Deconstructing Jesus – pt.2 February 21, 2008Posted by Matt in deconstruction, philosophy, postmodernism, religion.
Tags: Christianity, deconstruction, Derrida, language, metaphor, postmodernism, relativism
Thank you, everyone, for your great comments on the last entry.
Yesterday, we took a cursory glance at Derrida’s claim that, “there is nothing outside the text,” and its implications that language is the filter through which we see the world. Language, then, is not simply what is actually written or spoken, rather it is the interpretations of our life experiences. The interpretations themselves may be of actual events or objects, but, the only way that we, as humans, have to express them is through the avenue of metaphor.
A simple example would be in your view of some concrete object. I look at my shirt and I see the color red. Waves of light are emitted from the sun, they bounce off my shirt and into my eye. My brain then instantly takes that snapshot of what it sees and compares it to prior knowledge, coming up with various descriptive words – one of which is “red.” I then unconsciously make a comparison with other “red” things I’ve looked at before in my life and think, “my shirt is red like a fire truck.” The only way for us to truly experience something is through a sort of comparative analysis that is usually done deep in the recesses of our brain. But, not everyone shares the same metaphors. Another person may look at my shirt and say to themselves, “his shirt is red like a stoplight,” or “his shirt is red like the barn near the house I grew up in.” The interpretations are not and can not be incorrect in this example (well, if say my shirt is blue then you may want to see a doctor), rather they are just based on prior knowledge gained from some life experience.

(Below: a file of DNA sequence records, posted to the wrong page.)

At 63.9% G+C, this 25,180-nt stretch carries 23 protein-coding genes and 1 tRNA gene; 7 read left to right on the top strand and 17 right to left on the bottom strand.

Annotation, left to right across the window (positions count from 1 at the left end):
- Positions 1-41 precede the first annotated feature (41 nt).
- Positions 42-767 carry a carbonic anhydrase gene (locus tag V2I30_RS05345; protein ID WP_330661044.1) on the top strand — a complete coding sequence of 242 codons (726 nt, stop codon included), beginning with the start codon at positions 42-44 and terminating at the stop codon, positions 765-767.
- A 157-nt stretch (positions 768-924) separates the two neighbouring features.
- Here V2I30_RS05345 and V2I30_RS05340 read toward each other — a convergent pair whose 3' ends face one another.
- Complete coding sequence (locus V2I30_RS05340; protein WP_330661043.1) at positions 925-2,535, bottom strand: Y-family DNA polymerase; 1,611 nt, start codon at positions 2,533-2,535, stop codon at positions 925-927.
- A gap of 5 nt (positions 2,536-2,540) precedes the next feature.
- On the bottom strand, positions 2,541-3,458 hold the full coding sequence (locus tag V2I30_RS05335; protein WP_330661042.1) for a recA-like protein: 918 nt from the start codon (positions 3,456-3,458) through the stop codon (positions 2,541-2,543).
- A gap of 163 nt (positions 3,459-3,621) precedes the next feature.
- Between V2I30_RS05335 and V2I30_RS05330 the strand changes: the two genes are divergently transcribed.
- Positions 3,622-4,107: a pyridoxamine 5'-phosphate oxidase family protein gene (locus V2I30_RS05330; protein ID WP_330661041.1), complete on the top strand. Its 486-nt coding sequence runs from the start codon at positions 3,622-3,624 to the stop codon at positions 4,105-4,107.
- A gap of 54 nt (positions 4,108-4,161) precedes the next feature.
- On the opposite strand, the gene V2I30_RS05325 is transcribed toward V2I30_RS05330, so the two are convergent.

Thus, our interpretations are always based on some prior knowledge and experience.
Nobody has the same prior knowledge and experience.
Then, everyone has a different interpretation.
Therefore the “text” metaphor of our lives is relative to the individual.
Next: The Undeconstructible